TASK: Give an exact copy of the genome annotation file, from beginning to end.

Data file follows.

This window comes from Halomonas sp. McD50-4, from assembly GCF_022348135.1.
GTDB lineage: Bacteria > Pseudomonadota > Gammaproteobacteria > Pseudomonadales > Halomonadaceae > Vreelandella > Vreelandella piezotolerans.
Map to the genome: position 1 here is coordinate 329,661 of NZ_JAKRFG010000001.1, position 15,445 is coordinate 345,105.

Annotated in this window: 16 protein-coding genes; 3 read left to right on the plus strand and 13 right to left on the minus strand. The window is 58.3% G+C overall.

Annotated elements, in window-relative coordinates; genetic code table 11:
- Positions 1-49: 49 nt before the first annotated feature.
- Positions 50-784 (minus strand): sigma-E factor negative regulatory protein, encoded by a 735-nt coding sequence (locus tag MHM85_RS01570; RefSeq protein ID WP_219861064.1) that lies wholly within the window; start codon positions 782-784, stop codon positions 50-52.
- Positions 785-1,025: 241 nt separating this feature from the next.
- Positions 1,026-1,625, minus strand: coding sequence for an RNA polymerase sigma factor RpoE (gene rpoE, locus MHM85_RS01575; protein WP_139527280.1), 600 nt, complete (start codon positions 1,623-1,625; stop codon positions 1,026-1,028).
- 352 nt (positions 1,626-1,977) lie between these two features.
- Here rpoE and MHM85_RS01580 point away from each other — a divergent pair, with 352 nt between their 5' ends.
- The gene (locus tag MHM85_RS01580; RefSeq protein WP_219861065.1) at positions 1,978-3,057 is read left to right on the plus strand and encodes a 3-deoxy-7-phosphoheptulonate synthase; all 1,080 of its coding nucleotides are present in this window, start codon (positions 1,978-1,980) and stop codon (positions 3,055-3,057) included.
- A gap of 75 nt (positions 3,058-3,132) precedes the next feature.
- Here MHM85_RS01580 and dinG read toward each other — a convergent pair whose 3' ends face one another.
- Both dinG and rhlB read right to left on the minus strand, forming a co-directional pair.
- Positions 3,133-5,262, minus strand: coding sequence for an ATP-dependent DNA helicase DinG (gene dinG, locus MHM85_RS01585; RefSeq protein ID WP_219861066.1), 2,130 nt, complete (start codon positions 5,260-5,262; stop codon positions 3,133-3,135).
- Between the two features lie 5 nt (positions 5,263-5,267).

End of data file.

This window comes from Halomonas sp. McD50-4, from assembly GCF_022348135.1.
GTDB lineage: Bacteria > Pseudomonadota > Gammaproteobacteria > Pseudomonadales > Halomonadaceae > Vreelandella > Vreelandella piezotolerans.
Map to the genome: position 1 here is coordinate 329,661 of NZ_JAKRFG010000001.1, position 15,445 is coordinate 345,105.

Annotated in this window: 16 protein-coding genes; 3 read left to right on the plus strand and 13 right to left on the minus strand. The window is 58.3% G+C overall.

Annotated elements, in window-relative coordinates; genetic code table 11:
- Positions 1-49: 49 nt before the first annotated feature.
- Positions 50-784 (minus strand): sigma-E factor negative regulatory protein, encoded by a 735-nt coding sequence (locus tag MHM85_RS01570; RefSeq protein ID WP_219861064.1) that lies wholly within the window; start codon positions 782-784, stop codon positions 50-52.
- Positions 785-1,025: 241 nt separating this feature from the next.
- Positions 1,026-1,625, minus strand: coding sequence for an RNA polymerase sigma factor RpoE (gene rpoE, locus MHM85_RS01575; protein WP_139527280.1), 600 nt, complete (start codon positions 1,623-1,625; stop codon positions 1,026-1,028).
- 352 nt (positions 1,626-1,977) lie between these two features.
- Here rpoE and MHM85_RS01580 point away from each other — a divergent pair, with 352 nt between their 5' ends.
- The gene (locus tag MHM85_RS01580; RefSeq protein WP_219861065.1) at positions 1,978-3,057 is read left to right on the plus strand and encodes a 3-deoxy-7-phosphoheptulonate synthase; all 1,080 of its coding nucleotides are present in this window, start codon (positions 1,978-1,980) and stop codon (positions 3,055-3,057) included.
- A gap of 75 nt (positions 3,058-3,132) precedes the next feature.
- Here MHM85_RS01580 and dinG read toward each other — a convergent pair whose 3' ends face one another.
- Both dinG and rhlB read right to left on the minus strand, forming a co-directional pair.
- Positions 3,133-5,262, minus strand: coding sequence for an ATP-dependent DNA helicase DinG (gene dinG, locus MHM85_RS01585; RefSeq protein ID WP_219861066.1), 2,130 nt, complete (start codon positions 5,260-5,262; stop codon positions 3,133-3,135).
- Between the two features lie 5 nt (positions 5,263-5,267).